WesternHorseman

Horse Grooming Services Fort Pierce FL

Local resource for horse grooming in Fort Pierce. Includes detailed information on local businesses that provide access to horse groomers, as well as advice and content on animal grooming, pet care, horse brushes, and horse auctions.

Dogs Gone Wild, LLC
(772) 781-7123
Palm City, FL
Services
Mail/Newspaper Retrieval, House Sitting, Pet Transportation, Behavior Modification, Errand Service, Dog Training, Alternating Lights/Curtains, Grooming, Daily Dog Walks
Membership Organizations
Pet Sitters International

Data Provided By:
Dog Gone Pretty
(772) 489-7773
5211 Okeechobee Rd
Fort Pierce, FL
 
Tri County Animal Hospital Boarding And Grooming Facility
(772) 577-5680
1807 Okeechobee Rd
Fort Pierce, FL
 
All Star Grooming And Pet Supplies
(772) 464-3640
2996 N US Highway 1
Fort Pierce, FL
 
Pet Check
(772) 466-1287
2302 S 10th St
Fort Pierce, FL
 
Bark Avenue Grooming & Pet Day Care
(772) 283-2201
1030 SW Martin Downs Blvd.
Palm City, FL
Description
Bark Avenue is a first class salon. The owner, Leslie Golden, is committed to all pets. She provides a relaxed atmosphere so your pet is comfortable. She is a South Florida grooming school graduate, Master Groomer status. Our Retail area includes toys, clothes, beds, treats and more. Open Monday thru Friday and some Saturdays with standing appointments only. Come check us out, Bark Avenue Grooming.

Paw Paw'S Pet Parlor
(772) 462-6565
1000 S US Highway 1
Fort Pierce, FL
 
Puppy Love
(772) 464-1721
6779 N Us Highway 1
Fort Pierce, FL

Data Provided By:
Robins Mobile Pet Grooming
(772) 595-9891
2940 S 25th St
Fort Pierce, FL
 
C & J Dog Grooming
(772) 618-4102
4824 N Kings Hwy
Fort Pierce, FL
 
Data Provided By:

Pre-Purchase Evaluation Process

1. Start at the tip of the horse's nose, putting hands on every single part of the horse's body. Note to a scribe or assistant any variants from normal.

2. Evaluate eyes, ears, nose, throat, lungs, heart, and skin using appropriate tools. Pay particular attention to the joints, feet, and legs of performance horses.

3. Repeat step 2.

4. Draw blood for initial blood counts of the horse at rest. Evaluate profile for liver and kidney function, red and white cell count, muscle enzymes, and any other checks the buyer requests.

5. Weigh the horse. Measure the horse. Document markings.

6. Move to the 100-foot, firm-surfaced, covered longing pen. Longe horse in a specific gait sequence for 12 to 15 minutes, or longer if the horse is an endurance prospect. Listen to heart and lungs again. Draw second blood sample to measure red blood cell counts and hemoglobin, comparing the at exercise profile to the at rest profile.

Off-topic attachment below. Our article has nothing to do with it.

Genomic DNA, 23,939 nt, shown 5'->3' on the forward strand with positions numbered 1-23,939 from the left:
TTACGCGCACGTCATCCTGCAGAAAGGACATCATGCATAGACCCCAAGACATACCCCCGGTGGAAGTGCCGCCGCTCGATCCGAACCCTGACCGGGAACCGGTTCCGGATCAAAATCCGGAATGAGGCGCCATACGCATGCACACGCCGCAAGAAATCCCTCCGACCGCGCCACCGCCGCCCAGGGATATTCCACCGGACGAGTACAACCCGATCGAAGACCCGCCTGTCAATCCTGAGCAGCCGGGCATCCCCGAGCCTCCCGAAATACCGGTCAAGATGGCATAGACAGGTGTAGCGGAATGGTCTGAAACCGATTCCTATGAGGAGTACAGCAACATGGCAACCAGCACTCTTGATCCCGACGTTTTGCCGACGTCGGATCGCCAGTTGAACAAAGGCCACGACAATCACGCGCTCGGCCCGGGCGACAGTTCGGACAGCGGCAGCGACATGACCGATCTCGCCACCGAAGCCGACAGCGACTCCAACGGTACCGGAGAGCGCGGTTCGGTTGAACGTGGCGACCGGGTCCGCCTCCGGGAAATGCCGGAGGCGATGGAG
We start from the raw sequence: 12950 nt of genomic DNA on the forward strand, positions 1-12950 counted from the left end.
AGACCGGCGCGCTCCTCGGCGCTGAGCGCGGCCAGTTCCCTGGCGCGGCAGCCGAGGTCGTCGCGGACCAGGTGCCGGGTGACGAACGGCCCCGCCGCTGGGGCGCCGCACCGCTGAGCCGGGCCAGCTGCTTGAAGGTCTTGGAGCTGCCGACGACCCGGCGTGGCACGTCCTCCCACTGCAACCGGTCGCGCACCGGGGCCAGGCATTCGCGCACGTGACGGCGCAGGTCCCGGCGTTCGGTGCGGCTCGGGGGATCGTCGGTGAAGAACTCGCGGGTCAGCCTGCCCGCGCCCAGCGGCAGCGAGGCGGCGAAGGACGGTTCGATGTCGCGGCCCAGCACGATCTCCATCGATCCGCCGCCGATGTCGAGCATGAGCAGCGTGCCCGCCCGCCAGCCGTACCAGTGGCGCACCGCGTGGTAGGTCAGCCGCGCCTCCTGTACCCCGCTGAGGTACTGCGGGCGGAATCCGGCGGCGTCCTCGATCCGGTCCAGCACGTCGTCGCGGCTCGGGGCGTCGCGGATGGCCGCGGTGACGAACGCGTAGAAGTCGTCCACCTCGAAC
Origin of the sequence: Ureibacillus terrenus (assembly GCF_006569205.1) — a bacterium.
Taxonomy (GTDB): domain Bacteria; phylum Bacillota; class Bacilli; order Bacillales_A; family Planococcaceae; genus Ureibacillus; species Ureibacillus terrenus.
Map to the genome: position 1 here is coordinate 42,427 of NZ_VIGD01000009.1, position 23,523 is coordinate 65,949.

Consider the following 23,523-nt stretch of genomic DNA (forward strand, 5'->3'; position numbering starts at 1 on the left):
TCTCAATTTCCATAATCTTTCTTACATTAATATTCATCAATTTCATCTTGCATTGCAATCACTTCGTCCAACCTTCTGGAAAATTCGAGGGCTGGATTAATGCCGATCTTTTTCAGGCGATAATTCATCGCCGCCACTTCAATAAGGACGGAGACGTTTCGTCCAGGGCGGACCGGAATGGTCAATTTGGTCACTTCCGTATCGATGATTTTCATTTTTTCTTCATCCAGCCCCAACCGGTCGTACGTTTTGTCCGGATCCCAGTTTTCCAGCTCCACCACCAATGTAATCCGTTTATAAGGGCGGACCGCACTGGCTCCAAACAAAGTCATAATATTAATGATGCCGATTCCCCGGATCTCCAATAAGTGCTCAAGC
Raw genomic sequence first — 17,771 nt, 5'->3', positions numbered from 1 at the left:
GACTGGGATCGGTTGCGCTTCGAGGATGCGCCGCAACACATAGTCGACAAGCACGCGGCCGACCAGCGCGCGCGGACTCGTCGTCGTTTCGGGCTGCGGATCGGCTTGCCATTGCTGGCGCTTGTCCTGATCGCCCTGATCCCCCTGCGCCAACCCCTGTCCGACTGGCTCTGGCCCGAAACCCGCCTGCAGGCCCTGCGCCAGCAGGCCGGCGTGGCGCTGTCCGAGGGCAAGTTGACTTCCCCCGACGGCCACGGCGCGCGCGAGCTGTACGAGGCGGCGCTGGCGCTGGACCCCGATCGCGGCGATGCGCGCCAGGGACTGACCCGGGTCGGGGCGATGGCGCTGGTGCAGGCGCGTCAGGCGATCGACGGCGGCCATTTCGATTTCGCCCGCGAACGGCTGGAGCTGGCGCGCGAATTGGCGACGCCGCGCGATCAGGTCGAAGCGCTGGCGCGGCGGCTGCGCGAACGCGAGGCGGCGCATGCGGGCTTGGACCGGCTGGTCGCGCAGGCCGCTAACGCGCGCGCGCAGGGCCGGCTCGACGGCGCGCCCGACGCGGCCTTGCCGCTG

7. Conduct flexion tests on all joints, grading each joint on each limb separately. The horse is trotted from and to the veterinarian after holding the isolated joint for one minute. The veterinarian will note a score of 0 to 5 at five points of the trot cycle, resulting in an ideal (but rare) score of 00000 (a sound horse).

8. Reattach the longe line and send the horse around again for another 10 to 12 minutes in a specific gait sequence to gauge soundness during extended work.

9. If appropriate, saddle or harness the horse and watch a performance sessio...

Click here to read the rest of this article from WesternHorseman.com

Take Off the Edge


In the September 2004 Western Horseman print feature "Defensive Care," Indiana equine practitioner Timothy Bartlett, D.V.M., offers advice on preventing lower-leg injuries in performance horses. Two of his tips are to properly condition and warm up your horse.

Longeing is a common technique used to work the fresh off horses and to get horses in shape. What you might not realize, however, is that out-of-control longeing - whether the horse is on or off a line - can cause body misalignments, such as canted shoulders and hips, which strains leg tissues and puts a horse at risk for losing his balance and injuring himself.

In this online bonus, Bartlett explains how to bit up your horse and work him in a controlled manner from the ground. His technique also enhances your handle on a horse when you're ready to ride.

Saddle your horse and bridle him with snaffle bit. Place a rein on each bit ring and tie the reins to the saddle horn at a point they make light contact with your horse's mouth. This encourages him to flex at the poll, round his back and drive off his hindquarters for collected movement.


Next, run a 30-foot lariat through the left bit ring, over your horse's poll and down through the right bit ring, and snap it to itself, as shown in Photos 1 and 2. This configuration enhances your control, plus helps keep your horse balanced as he moves, thereby reducing strains and injury.

Longe your horse in a safe enclosure, such as a corral or round pen, b...

Click here to read the rest of this article from WesternHorseman.com

FL Equine Law

Florida

Under Florida law, an equine sponsor or equine professional is not liable for an injury to, or the death of, a participant in equine activities resulting from the inherent risks of equine activities.  (Sign posting required.)